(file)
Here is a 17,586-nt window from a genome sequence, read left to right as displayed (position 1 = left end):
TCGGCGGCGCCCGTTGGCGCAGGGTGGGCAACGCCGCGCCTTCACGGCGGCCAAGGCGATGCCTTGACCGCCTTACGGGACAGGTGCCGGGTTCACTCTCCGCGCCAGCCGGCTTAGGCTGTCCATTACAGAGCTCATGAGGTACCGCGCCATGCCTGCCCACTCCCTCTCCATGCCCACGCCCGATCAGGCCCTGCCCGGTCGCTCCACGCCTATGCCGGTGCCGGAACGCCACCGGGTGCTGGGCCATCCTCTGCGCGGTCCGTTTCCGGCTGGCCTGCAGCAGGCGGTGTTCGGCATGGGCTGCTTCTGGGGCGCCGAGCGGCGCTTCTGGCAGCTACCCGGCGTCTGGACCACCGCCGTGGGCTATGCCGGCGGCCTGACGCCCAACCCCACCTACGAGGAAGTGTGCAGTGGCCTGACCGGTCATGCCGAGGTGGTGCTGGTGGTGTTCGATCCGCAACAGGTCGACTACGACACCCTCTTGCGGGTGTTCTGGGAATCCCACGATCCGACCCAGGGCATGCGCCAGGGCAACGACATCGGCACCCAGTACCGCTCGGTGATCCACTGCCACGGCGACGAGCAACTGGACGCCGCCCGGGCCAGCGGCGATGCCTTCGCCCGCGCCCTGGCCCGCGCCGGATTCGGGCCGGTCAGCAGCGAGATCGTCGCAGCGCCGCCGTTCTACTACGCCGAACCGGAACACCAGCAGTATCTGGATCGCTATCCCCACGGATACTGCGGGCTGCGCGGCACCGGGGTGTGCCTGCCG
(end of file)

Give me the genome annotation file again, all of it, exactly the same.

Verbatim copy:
Here is a 17,586-nt window from a genome sequence, read left to right as displayed (position 1 = left end):
TCGGCGGCGCCCGTTGGCGCAGGGTGGGCAACGCCGCGCCTTCACGGCGGCCAAGGCGATGCCTTGACCGCCTTACGGGACAGGTGCCGGGTTCACTCTCCGCGCCAGCCGGCTTAGGCTGTCCATTACAGAGCTCATGAGGTACCGCGCCATGCCTGCCCACTCCCTCTCCATGCCCACGCCCGATCAGGCCCTGCCCGGTCGCTCCACGCCTATGCCGGTGCCGGAACGCCACCGGGTGCTGGGCCATCCTCTGCGCGGTCCGTTTCCGGCTGGCCTGCAGCAGGCGGTGTTCGGCATGGGCTGCTTCTGGGGCGCCGAGCGGCGCTTCTGGCAGCTACCCGGCGTCTGGACCACCGCCGTGGGCTATGCCGGCGGCCTGACGCCCAACCCCACCTACGAGGAAGTGTGCAGTGGCCTGACCGGTCATGCCGAGGTGGTGCTGGTGGTGTTCGATCCGCAACAGGTCGACTACGACACCCTCTTGCGGGTGTTCTGGGAATCCCACGATCCGACCCAGGGCATGCGCCAGGGCAACGACATCGGCACCCAGTACCGCTCGGTGATCCACTGCCACGGCGACGAGCAACTGGACGCCGCCCGGGCCAGCGGCGATGCCTTCGCCCGCGCCCTGGCCCGCGCCGGATTCGGGCCGGTCAGCAGCGAGATCGTCGCAGCGCCGCCGTTCTACTACGCCGAACCGGAACACCAGCAGTATCTGGATCGCTATCCCCACGGATACTGCGGGCTGCGCGGCACCGGGGTGTGCCTGCCG